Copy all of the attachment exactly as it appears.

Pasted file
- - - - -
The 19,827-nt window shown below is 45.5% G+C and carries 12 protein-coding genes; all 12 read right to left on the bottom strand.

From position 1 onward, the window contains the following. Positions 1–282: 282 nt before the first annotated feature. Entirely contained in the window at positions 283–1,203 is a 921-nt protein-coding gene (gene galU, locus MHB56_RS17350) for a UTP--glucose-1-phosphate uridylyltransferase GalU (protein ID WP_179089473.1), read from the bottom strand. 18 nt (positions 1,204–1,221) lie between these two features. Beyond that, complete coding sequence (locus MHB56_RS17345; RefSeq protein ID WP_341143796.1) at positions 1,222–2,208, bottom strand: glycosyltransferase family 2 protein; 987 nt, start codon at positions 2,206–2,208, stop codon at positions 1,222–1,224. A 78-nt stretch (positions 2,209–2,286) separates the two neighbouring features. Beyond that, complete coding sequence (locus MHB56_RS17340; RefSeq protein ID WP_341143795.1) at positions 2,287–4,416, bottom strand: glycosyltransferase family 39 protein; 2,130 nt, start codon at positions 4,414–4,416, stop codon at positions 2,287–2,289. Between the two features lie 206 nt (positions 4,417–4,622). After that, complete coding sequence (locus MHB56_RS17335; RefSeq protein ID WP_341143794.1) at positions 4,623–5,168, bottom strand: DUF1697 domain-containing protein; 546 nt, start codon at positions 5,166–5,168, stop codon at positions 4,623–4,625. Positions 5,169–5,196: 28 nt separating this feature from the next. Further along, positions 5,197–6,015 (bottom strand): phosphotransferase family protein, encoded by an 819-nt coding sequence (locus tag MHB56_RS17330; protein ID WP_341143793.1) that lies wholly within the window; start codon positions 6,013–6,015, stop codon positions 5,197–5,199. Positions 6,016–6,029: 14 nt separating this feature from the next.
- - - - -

The 19,827-nt window shown below is 45.5% G+C and carries 12 protein-coding genes; all 12 read right to left on the bottom strand.

From position 1 onward, the window contains the following. Positions 1–282: 282 nt before the first annotated feature. Entirely contained in the window at positions 283–1,203 is a 921-nt protein-coding gene (gene galU, locus MHB56_RS17350) for a UTP--glucose-1-phosphate uridylyltransferase GalU (protein ID WP_179089473.1), read from the bottom strand. 18 nt (positions 1,204–1,221) lie between these two features. Beyond that, complete coding sequence (locus MHB56_RS17345; RefSeq protein ID WP_341143796.1) at positions 1,222–2,208, bottom strand: glycosyltransferase family 2 protein; 987 nt, start codon at positions 2,206–2,208, stop codon at positions 1,222–1,224. A 78-nt stretch (positions 2,209–2,286) separates the two neighbouring features. Beyond that, complete coding sequence (locus MHB56_RS17340; RefSeq protein ID WP_341143795.1) at positions 2,287–4,416, bottom strand: glycosyltransferase family 39 protein; 2,130 nt, start codon at positions 4,414–4,416, stop codon at positions 2,287–2,289. Between the two features lie 206 nt (positions 4,417–4,622). After that, complete coding sequence (locus MHB56_RS17335; RefSeq protein ID WP_341143794.1) at positions 4,623–5,168, bottom strand: DUF1697 domain-containing protein; 546 nt, start codon at positions 5,166–5,168, stop codon at positions 4,623–4,625. Positions 5,169–5,196: 28 nt separating this feature from the next. Further along, positions 5,197–6,015 (bottom strand): phosphotransferase family protein, encoded by an 819-nt coding sequence (locus tag MHB56_RS17330; protein ID WP_341143793.1) that lies wholly within the window; start codon positions 6,013–6,015, stop codon positions 5,197–5,199. Positions 6,016–6,029: 14 nt separating this feature from the next.